Robinson sustained a personal injury arising out of and in the course of his employment with SBT and was placed on long term disability on July 10, 1998. Approximately 1 year later, on July 18, 1999, Robinson retired. As part of his retirement package, Robinson was permitted to choose either a lump sum payment of $196,060.46 or a lifetime monthly payment of $1,240.55. Robinson chose the lump sum payment and rolled the payment into an individual retirement account (IRA).

The administrative law judge (ALJ) determined Robinson suffered a 34% whole body functional impairment and a 66.5% work disability. The ALJ calculated the retirement benefits offset required under K.S.A. 44-501(h) by dividing the amount of Robinson's lump sum retirement benefit ($196,060.46) by his projected life expectancy at the time he received the benefit in July 1999 (1,279.2 weeks), which resulted in a retirement benefits offset in the amount of $153.27 per week. However, the ALJ applied the offset only after Robinson received 52.29 weeks of temporary total disability at the unreduced rate of $366 per week ($19,138.14) followed by 128.42 weeks of permanent partial disability at the unreduced rate of $366 per week ($47,001.72). Robinson then received 139.75 weeks of permanent partial disability at the reduced rate of $212.73 per week ($29,729.02) for a total award of $95,868.88.

The Board affirmed the ALJ's calculation of the retirement benefits offset but concluded the offset should be applied immediately to Robinson's permanent partial disability upon his retirement. Consequently, the Board awarded Robinson 52.29 weeks of temporary total disability at the maximum rate of $366 per week ($19,138.14) plus 251.18 weeks of permanent partial disability at the reduced rate of $212.73 per week ($53,433.52) for a total award of $72,571.66. One Board member dissented, disagreeing with the Board's application of 44-501(h) to the lump sum retirement benefit. Both Robinson and SBT timely appeal the Board's decision.

Application of the Retirement Benefits Offset of K.S.A. 44-501(h) to Claimant's Lump Sum Retirement Payment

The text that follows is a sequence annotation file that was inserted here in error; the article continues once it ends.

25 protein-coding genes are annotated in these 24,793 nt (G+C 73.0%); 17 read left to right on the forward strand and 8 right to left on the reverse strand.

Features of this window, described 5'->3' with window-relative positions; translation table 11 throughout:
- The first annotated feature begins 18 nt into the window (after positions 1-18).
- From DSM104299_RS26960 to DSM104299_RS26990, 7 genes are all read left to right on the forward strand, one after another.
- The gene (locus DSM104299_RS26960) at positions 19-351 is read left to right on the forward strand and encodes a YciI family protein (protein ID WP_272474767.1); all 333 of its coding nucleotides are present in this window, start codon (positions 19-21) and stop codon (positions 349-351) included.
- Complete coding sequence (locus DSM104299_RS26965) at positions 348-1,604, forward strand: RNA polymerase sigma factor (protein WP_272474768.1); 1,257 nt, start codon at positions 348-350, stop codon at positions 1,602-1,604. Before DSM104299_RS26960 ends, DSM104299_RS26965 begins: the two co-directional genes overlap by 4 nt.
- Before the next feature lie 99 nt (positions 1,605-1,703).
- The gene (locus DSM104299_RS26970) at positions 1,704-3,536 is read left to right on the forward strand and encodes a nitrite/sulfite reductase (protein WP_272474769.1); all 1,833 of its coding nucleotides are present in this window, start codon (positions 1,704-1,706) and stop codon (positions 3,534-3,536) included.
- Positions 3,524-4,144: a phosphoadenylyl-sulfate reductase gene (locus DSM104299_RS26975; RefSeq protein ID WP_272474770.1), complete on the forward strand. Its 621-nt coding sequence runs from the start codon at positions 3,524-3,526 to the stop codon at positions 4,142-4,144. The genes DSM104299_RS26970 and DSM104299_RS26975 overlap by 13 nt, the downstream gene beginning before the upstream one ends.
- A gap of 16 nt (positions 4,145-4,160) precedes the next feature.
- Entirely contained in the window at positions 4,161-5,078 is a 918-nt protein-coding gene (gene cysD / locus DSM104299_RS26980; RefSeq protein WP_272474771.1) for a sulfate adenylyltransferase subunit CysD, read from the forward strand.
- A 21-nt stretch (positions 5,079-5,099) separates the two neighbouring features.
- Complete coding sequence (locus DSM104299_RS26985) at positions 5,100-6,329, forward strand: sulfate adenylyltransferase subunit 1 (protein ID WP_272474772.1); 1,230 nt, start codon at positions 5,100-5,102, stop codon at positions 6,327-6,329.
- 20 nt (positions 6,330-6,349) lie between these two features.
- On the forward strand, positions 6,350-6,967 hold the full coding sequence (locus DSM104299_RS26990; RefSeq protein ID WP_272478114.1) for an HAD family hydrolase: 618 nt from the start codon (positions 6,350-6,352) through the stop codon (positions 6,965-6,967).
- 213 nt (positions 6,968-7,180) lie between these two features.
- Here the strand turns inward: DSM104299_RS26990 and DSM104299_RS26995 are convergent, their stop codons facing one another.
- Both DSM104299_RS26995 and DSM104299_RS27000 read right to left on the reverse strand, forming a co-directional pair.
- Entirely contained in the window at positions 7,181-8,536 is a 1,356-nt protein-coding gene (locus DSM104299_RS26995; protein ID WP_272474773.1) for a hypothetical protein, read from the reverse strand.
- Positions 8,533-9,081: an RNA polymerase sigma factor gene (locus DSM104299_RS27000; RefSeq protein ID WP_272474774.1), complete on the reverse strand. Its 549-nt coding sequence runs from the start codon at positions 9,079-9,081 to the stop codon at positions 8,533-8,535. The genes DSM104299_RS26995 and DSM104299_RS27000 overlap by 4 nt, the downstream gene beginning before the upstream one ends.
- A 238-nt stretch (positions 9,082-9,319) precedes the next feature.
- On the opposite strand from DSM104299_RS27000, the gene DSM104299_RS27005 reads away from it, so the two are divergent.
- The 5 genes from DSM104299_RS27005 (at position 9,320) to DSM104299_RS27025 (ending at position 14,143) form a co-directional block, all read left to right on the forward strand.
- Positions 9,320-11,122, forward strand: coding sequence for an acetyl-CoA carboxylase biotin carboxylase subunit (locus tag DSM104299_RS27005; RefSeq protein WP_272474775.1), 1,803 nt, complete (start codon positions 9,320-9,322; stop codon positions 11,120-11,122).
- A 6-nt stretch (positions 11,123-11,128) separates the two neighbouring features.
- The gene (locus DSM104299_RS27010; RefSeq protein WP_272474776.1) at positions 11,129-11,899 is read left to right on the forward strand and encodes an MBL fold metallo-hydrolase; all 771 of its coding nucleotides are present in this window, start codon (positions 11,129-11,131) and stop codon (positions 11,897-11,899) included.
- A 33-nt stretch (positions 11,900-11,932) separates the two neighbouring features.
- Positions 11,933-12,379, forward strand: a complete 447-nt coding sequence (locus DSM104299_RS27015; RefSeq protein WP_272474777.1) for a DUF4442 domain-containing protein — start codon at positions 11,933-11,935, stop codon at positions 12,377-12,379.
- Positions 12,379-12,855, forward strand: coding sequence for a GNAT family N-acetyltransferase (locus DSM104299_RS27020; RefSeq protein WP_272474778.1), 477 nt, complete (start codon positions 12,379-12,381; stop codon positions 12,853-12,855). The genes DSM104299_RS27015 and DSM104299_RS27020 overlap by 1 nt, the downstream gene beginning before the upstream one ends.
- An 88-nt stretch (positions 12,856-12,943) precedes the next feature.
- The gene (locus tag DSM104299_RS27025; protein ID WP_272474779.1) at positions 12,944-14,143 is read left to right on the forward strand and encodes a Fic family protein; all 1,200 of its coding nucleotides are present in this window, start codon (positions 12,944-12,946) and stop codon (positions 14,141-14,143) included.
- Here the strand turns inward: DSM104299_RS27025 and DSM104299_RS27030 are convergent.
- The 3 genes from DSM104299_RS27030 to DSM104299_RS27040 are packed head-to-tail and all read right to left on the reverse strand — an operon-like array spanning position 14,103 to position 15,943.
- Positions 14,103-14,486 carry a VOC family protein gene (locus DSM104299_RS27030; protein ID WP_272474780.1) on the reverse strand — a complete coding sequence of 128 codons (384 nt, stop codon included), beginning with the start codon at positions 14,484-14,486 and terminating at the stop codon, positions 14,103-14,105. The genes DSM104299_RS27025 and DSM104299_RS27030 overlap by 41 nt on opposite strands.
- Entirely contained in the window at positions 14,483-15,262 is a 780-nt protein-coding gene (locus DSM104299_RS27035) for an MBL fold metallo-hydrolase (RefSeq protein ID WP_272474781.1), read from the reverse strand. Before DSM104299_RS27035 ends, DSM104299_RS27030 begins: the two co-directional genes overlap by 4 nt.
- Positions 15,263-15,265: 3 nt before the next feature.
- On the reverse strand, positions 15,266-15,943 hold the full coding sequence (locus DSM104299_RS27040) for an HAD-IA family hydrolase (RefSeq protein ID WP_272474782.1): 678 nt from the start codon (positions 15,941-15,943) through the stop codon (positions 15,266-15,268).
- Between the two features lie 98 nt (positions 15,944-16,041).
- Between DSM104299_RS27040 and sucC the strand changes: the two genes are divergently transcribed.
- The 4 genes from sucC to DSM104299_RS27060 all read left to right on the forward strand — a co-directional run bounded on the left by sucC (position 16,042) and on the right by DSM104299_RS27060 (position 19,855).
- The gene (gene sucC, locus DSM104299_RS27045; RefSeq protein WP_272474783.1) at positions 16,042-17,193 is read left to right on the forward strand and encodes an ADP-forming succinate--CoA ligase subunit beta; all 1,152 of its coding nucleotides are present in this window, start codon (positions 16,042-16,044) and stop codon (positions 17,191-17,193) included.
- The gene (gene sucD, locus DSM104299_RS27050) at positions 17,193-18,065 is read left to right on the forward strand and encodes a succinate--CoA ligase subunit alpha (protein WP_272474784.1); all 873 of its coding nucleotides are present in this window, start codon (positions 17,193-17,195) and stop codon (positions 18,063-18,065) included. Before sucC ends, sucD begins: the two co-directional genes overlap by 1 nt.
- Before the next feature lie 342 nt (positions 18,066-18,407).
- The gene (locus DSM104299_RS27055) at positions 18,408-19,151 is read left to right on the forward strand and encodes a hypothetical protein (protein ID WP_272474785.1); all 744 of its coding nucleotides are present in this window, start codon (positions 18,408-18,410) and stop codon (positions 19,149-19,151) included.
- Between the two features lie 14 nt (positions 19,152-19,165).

Robinson first argues that the offset provision of K.S.A. 44-501(h) does not apply to his lump sum retirement benefits distribution because he received the distribution all at once, and thus he is no longer "receiving" retirement benefits as contemplated by the statute. SBT argues Robinson's interpretation of the statute is too narrow and, further, that his interpretation would lead to unreasonable results.

K.S.A. 44-501(h) states:

"If the employee is receiving retirement benefits under the federal social security act or retirement benefits from any other retirement system, program or plan which is provided by the employer against which the claim is being made, any compensation benefit payments which the employee is eligible to receive under the workers compensation act for such claim shall be reduced by the weekly equivalent amount of the total amount of all such retirement benefits, less any portion of any such retirement benefit, other than retirement benefits under the federal social security act, that is attributable to payments or contributions made by the employee, but in no event shall the workers compensation benefit be less than the workers compensation benefit payable for the employee's percentage of functional impairment." (Emphasis added.)

The interpretation of statutory provisions in the Workers Compensation Act is a question of law. Under the doctrine of operative construction, we give judicial deference to the Board's interpretation of the Workers Compensation Act and we generally uphold the Board's interpretation where a rational basis exists for its decision. However, the Board's determination on questions of law is not conclusive and, though persuasive, is not binding on this court. Robinson, as the party challenging the Board's interpretation, bears the burden of proving its invalidity. See Foos v. Terminix, 277 Kan. 687, 693, 89 P.3d 546 (2004); Winnebago Tribe of Nebraska v. Kline, 283 Kan. 64, 70, 150 P.3d 892 (2007).

"The fundamental rule of statutory construction is that the intent of the legislature governs if that intent can be ascertained. The legislature is presumed to have expressed its intent through the language of the statutory scheme. Ordinary words are given their ordinary meanings. When a statute is plain and unambiguous, the court must give effect to the intention of the legislature as expressed, rather than determine what the law should or should not be." Kline, 283 Kan. at 77.

As a general rule, we construe statutes to avoid unreasonable results and we presume the legislature does not intend to enact useless or meaningless legislation. Hawley v. Kansas Dept. of Agriculture, 281 Kan. 603, 631, 132 P.3d 870 (2006).